skip to main content









Donation Heart Ribbon

San Diego City Council Votes To Maintain Salary Levels

Evening Edition

Aired 3/11/14 on KPBS Midday Edition.


Bob Ottilie, Chair, San Diego Salary Setting Commission


The San Diego City Council voted Monday to maintain current salaries for the mayor and council members for the next two years, and seek procedural changes to how compensation is determined for elected officials.

The mayor currently makes $100,000 and change annually, while City Council members earn a little over $75,000.

Bob Ottilie, the leader of the Salary Setting Commission that recommended no pay changes, told the council members they had made it clear in recent years that they didn't want a raise.

He said at a news conference last Friday that this was the first time in the panel's 41-year history where no adjustment was recommended over a two-year period.

While the council held the line on salaries during the recession and resulting fiscal crisis in municipal government, Ottilie said the city was risking a leadership drain by offering relatively low pay to elected officials.

"Any further delay in addressing a problem the commission has warned you of over the last six years will have, in our view, catastrophic consequences to our ability to attract the largest number of talented individuals in the candidate pool for the city's leadership positions," Ottilie said.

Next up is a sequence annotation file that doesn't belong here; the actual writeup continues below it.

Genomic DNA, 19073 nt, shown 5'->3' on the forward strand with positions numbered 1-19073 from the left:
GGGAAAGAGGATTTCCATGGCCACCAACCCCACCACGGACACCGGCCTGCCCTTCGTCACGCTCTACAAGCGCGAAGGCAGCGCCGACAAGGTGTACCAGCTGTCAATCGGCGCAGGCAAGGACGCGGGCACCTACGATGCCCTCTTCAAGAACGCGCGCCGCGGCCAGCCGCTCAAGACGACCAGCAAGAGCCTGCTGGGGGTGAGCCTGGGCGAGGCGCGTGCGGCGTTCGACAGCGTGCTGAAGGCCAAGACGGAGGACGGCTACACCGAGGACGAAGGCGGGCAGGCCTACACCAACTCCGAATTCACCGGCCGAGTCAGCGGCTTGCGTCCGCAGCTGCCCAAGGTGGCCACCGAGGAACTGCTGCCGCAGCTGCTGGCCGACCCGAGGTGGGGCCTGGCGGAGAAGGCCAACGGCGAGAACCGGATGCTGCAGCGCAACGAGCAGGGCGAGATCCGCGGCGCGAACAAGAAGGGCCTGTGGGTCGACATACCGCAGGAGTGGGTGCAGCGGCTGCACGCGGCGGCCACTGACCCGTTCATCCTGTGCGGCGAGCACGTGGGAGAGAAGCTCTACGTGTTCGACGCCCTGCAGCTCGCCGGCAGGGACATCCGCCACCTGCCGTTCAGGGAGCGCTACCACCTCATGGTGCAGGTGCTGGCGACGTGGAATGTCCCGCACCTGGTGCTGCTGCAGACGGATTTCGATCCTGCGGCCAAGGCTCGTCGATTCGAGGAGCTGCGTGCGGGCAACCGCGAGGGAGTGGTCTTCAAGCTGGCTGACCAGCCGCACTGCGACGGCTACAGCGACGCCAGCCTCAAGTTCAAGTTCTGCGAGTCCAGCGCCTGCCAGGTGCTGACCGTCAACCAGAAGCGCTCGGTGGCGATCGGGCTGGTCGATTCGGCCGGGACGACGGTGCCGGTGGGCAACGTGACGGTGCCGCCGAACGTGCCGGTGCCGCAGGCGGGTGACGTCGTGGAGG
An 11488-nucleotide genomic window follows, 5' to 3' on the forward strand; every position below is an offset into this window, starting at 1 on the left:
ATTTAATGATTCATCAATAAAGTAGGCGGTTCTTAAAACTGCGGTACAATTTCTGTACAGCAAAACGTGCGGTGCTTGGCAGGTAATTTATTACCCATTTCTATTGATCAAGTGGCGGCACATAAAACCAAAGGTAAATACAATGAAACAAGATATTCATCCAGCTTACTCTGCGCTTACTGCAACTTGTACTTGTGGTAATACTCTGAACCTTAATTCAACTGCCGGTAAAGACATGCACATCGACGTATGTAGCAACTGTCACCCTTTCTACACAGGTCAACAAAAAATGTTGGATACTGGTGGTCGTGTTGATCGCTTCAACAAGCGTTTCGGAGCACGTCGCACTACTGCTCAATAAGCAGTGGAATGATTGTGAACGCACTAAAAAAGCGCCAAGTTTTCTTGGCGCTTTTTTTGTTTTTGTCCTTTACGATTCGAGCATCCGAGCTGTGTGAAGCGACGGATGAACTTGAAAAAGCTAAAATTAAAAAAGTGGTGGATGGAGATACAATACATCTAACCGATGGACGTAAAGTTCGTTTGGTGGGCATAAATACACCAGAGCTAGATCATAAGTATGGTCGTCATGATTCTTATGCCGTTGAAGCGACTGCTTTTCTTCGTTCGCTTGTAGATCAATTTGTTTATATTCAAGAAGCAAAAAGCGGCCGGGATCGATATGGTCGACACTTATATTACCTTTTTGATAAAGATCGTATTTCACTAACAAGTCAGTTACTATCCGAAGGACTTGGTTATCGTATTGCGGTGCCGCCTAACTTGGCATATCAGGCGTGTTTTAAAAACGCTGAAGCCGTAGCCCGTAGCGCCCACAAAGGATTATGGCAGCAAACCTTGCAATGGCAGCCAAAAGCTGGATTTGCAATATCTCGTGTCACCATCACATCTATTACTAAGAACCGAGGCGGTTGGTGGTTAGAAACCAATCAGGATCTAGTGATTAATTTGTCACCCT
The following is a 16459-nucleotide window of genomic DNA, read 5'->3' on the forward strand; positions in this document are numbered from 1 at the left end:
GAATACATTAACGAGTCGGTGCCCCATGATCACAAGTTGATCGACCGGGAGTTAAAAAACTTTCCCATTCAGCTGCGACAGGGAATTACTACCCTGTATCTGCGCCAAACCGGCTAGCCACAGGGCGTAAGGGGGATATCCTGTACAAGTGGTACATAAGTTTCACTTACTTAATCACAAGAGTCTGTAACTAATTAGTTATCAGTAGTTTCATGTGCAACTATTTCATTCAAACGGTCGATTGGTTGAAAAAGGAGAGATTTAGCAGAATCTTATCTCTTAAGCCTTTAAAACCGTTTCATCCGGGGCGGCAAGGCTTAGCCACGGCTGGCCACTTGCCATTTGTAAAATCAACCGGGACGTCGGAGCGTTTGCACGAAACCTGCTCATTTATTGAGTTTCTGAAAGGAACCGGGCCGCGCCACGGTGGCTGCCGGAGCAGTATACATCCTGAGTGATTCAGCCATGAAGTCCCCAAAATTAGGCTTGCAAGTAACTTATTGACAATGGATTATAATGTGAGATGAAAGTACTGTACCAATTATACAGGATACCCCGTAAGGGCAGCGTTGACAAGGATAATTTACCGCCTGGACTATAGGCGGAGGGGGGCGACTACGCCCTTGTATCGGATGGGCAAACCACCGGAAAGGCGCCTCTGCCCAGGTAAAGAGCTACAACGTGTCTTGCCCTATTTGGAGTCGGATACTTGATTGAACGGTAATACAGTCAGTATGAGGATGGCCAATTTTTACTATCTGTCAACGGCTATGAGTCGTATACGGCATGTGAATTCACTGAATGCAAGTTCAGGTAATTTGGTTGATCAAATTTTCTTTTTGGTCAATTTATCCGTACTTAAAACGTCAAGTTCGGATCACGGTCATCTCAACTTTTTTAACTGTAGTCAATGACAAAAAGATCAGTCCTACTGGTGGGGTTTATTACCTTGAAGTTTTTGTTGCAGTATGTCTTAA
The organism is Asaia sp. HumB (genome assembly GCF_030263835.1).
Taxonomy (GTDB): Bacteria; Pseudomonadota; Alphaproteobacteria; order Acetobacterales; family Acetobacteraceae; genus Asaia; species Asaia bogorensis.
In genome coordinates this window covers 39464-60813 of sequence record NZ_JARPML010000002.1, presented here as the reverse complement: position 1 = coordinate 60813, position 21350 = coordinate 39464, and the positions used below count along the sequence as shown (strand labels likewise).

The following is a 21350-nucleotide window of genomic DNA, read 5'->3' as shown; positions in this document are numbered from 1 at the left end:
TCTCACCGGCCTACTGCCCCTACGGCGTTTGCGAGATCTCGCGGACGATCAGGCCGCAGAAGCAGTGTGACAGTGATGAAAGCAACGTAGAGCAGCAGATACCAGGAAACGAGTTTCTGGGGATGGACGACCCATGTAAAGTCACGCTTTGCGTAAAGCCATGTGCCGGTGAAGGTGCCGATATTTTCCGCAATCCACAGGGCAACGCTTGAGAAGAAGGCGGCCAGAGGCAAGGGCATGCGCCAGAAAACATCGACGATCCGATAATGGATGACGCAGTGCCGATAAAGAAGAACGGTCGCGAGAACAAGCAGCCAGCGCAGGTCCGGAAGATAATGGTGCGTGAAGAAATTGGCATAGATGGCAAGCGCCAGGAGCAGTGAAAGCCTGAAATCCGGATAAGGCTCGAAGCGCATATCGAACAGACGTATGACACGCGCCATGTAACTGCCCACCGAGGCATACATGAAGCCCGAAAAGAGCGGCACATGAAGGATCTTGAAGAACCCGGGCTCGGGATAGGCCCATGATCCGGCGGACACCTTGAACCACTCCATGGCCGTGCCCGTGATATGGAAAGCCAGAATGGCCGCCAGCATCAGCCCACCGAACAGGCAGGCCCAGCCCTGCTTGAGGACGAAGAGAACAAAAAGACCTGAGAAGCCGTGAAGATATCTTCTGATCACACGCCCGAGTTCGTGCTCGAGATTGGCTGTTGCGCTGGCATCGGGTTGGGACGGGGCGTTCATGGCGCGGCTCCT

He said only people who don't already make $75,000 a year, or the wealthy, can afford to run for office. Salaries would have to be increased by 30 percent just to meet the higher cost of living, he said.

According to Ottilie, about 4,000 city employees make more money than council members, including 29 lifeguards.

Councilwoman Marti Emerald said the city faces "complicated, sophisticated" issues that require the "brightest and best" candidates in the future.

The 5-3 vote by the City Council also included instruction for the commissioners to work with the City Attorney's Office to come up with a way to take the City Council out of the salary setting process.

Currently, the commission recommends an action but the City Council has final say. Ottilie said that creates a situation where pay is not raised for political reasons, but that results in the lesser talent pool.

He recommended allowing the City Council to continue to make the final determination on salaries, but any raises would not take effect while current members are in office.

Initial suggestions for a new procedure will be returned to a City Council committee in a few months.

The council members could make the changes to the process by ordinance, but also might seek to amend the City Charter, which would require a public vote. The deadline is August to get onto the November ballot.

City Council President Todd Gloria said voting on your own salary is "awkward at best."

Council members Sherri Lightner, Mark Kersey and Lorie Zapf cast the dissenting votes. Lightner and Kersey initially expressed support for the motion put forth by Emerald, but wanted it split into two votes. Zapf did not comment.